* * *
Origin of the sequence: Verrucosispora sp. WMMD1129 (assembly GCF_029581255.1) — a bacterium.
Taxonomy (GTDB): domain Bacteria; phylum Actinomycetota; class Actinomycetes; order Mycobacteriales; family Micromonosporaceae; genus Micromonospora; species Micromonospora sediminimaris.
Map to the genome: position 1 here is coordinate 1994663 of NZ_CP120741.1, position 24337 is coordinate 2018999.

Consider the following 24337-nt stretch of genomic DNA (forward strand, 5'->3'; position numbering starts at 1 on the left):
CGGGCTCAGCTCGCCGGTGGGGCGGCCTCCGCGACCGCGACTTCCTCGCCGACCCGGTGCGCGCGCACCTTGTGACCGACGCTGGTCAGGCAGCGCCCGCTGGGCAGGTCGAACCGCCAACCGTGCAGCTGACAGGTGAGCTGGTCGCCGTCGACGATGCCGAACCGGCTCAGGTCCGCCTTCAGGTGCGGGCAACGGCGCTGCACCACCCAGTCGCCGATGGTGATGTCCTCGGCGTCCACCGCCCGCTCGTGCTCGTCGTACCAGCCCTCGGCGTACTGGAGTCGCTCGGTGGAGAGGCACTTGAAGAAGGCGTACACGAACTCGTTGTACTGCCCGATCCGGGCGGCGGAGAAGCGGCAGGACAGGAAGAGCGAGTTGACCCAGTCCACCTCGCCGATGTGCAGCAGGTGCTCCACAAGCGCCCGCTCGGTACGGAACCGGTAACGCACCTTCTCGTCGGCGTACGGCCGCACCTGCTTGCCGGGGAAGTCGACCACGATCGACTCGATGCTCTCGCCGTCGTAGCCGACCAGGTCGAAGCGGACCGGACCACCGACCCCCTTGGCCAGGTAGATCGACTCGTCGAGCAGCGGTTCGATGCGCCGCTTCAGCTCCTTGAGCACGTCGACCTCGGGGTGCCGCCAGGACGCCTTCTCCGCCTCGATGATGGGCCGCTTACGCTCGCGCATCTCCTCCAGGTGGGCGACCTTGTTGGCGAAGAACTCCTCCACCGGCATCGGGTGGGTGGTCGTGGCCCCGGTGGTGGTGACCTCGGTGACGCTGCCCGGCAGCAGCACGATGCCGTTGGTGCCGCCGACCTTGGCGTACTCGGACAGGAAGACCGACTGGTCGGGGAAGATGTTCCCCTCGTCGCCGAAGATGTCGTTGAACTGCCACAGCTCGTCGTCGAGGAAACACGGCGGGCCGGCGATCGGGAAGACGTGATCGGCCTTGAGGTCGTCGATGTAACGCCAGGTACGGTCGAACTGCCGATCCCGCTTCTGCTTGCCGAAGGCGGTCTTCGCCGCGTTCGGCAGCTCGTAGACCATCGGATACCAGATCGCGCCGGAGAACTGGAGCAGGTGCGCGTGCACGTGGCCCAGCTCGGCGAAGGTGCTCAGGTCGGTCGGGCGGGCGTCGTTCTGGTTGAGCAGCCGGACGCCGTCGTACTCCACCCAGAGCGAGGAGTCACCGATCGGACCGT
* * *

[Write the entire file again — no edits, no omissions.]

Origin of the sequence: Verrucosispora sp. WMMD1129 (assembly GCF_029581255.1) — a bacterium.
Taxonomy (GTDB): domain Bacteria; phylum Actinomycetota; class Actinomycetes; order Mycobacteriales; family Micromonosporaceae; genus Micromonospora; species Micromonospora sediminimaris.
Map to the genome: position 1 here is coordinate 1994663 of NZ_CP120741.1, position 24337 is coordinate 2018999.

Consider the following 24337-nt stretch of genomic DNA (forward strand, 5'->3'; position numbering starts at 1 on the left):
CGGGCTCAGCTCGCCGGTGGGGCGGCCTCCGCGACCGCGACTTCCTCGCCGACCCGGTGCGCGCGCACCTTGTGACCGACGCTGGTCAGGCAGCGCCCGCTGGGCAGGTCGAACCGCCAACCGTGCAGCTGACAGGTGAGCTGGTCGCCGTCGACGATGCCGAACCGGCTCAGGTCCGCCTTCAGGTGCGGGCAACGGCGCTGCACCACCCAGTCGCCGATGGTGATGTCCTCGGCGTCCACCGCCCGCTCGTGCTCGTCGTACCAGCCCTCGGCGTACTGGAGTCGCTCGGTGGAGAGGCACTTGAAGAAGGCGTACACGAACTCGTTGTACTGCCCGATCCGGGCGGCGGAGAAGCGGCAGGACAGGAAGAGCGAGTTGACCCAGTCCACCTCGCCGATGTGCAGCAGGTGCTCCACAAGCGCCCGCTCGGTACGGAACCGGTAACGCACCTTCTCGTCGGCGTACGGCCGCACCTGCTTGCCGGGGAAGTCGACCACGATCGACTCGATGCTCTCGCCGTCGTAGCCGACCAGGTCGAAGCGGACCGGACCACCGACCCCCTTGGCCAGGTAGATCGACTCGTCGAGCAGCGGTTCGATGCGCCGCTTCAGCTCCTTGAGCACGTCGACCTCGGGGTGCCGCCAGGACGCCTTCTCCGCCTCGATGATGGGCCGCTTACGCTCGCGCATCTCCTCCAGGTGGGCGACCTTGTTGGCGAAGAACTCCTCCACCGGCATCGGGTGGGTGGTCGTGGCCCCGGTGGTGGTGACCTCGGTGACGCTGCCCGGCAGCAGCACGATGCCGTTGGTGCCGCCGACCTTGGCGTACTCGGACAGGAAGACCGACTGGTCGGGGAAGATGTTCCCCTCGTCGCCGAAGATGTCGTTGAACTGCCACAGCTCGTCGTCGAGGAAACACGGCGGGCCGGCGATCGGGAAGACGTGATCGGCCTTGAGGTCGTCGATGTAACGCCAGGTACGGTCGAACTGCCGATCCCGCTTCTGCTTGCCGAAGGCGGTCTTCGCCGCGTTCGGCAGCTCGTAGACCATCGGATACCAGATCGCGCCGGAGAACTGGAGCAGGTGCGCGTGCACGTGGCCCAGCTCGGCGAAGGTGCTCAGGTCGGTCGGGCGGGCGTCGTTCTGGTTGAGCAGCCGGACGCCGTCGTACTCCACCCAGAGCGAGGAGTCACCGATCGGACCGT